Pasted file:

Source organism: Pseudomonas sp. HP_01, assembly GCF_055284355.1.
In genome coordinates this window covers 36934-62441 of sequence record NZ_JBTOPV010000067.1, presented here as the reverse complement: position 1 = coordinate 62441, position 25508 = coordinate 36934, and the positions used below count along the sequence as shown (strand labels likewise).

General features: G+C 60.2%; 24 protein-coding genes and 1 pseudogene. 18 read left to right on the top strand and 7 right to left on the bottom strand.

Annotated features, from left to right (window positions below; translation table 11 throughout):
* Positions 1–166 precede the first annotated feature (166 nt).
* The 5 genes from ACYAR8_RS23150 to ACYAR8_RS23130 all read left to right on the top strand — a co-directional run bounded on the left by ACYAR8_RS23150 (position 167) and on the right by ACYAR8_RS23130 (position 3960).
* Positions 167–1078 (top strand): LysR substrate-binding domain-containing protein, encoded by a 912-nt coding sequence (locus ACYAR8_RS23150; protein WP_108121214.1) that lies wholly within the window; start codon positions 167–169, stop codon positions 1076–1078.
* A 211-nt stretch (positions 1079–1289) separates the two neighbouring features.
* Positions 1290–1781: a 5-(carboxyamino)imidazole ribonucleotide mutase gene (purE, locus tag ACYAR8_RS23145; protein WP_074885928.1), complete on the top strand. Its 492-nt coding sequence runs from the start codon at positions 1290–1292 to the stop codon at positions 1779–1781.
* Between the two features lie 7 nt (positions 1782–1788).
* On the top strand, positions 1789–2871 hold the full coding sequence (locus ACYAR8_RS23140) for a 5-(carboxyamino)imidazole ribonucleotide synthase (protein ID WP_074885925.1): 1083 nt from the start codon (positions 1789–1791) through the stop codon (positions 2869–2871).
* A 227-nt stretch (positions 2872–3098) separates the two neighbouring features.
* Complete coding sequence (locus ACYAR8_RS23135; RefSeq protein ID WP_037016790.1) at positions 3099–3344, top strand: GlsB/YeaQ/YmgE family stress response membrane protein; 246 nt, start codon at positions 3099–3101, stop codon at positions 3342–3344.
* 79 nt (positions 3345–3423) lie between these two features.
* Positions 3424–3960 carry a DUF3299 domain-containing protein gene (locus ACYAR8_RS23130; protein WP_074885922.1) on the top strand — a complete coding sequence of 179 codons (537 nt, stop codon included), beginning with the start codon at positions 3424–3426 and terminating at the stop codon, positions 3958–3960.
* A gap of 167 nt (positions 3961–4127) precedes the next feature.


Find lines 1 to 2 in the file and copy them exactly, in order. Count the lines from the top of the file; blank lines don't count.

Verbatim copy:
Source organism: Pseudomonas sp. HP_01, assembly GCF_055284355.1.
In genome coordinates this window covers 36934-62441 of sequence record NZ_JBTOPV010000067.1, presented here as the reverse complement: position 1 = coordinate 62441, position 25508 = coordinate 36934, and the positions used below count along the sequence as shown (strand labels likewise).